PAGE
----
The following Property Disputes Q&A provides comprehensive and up to date legal information covering:
A proprietary estoppel action can found a cause of action and is used where a party (B) seeks to assert a proprietary right to land belonging to another party (A) in circumstances where B has been lead to believe, by a promise, words or conduct and/or by acquiescence from A, that they (B) have or can expect to acquire an interest in the land.
Regarding the issue of detriment and countervailing benefit, in the case of Rawlings v Chapman, HHJ David Cooke in summarising the law on proprietary estoppel stated that:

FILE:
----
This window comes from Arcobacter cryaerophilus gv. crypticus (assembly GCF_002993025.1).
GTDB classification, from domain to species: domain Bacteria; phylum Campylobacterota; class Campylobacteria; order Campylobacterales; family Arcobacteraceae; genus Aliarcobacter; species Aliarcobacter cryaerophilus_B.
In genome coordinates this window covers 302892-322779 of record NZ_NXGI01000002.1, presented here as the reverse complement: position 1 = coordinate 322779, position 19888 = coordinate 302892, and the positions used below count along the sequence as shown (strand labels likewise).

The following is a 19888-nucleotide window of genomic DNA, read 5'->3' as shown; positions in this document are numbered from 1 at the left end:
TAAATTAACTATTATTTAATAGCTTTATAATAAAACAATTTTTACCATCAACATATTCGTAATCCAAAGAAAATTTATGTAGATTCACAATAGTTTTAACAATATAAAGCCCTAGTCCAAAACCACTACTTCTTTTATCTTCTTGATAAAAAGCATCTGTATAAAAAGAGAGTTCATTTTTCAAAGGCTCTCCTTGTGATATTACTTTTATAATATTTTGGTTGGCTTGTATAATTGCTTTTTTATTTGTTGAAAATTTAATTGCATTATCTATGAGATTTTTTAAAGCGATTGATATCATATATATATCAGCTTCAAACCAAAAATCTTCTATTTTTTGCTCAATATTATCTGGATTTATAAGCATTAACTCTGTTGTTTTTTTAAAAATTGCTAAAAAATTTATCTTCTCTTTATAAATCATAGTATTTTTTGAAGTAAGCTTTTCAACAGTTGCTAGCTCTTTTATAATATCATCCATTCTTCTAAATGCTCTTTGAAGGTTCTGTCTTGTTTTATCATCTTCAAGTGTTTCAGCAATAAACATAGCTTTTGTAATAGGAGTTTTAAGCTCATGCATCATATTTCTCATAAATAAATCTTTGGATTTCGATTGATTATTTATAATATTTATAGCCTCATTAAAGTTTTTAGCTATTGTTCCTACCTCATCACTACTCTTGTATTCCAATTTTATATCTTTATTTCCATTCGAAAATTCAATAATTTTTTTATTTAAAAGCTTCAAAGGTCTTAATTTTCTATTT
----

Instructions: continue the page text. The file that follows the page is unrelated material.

‘In considering what detriment the claimant has suffered, the court must take into account any countervailing benefits that she has received, such as residing in the owner’s property rent free.’
If a proprietary estoppel claim succeeds, an equity arises in the claimant's favour. In Davies v Davies, the Court of Appeal set out nine propositions to be considered by the court in applying that equity, which included that:
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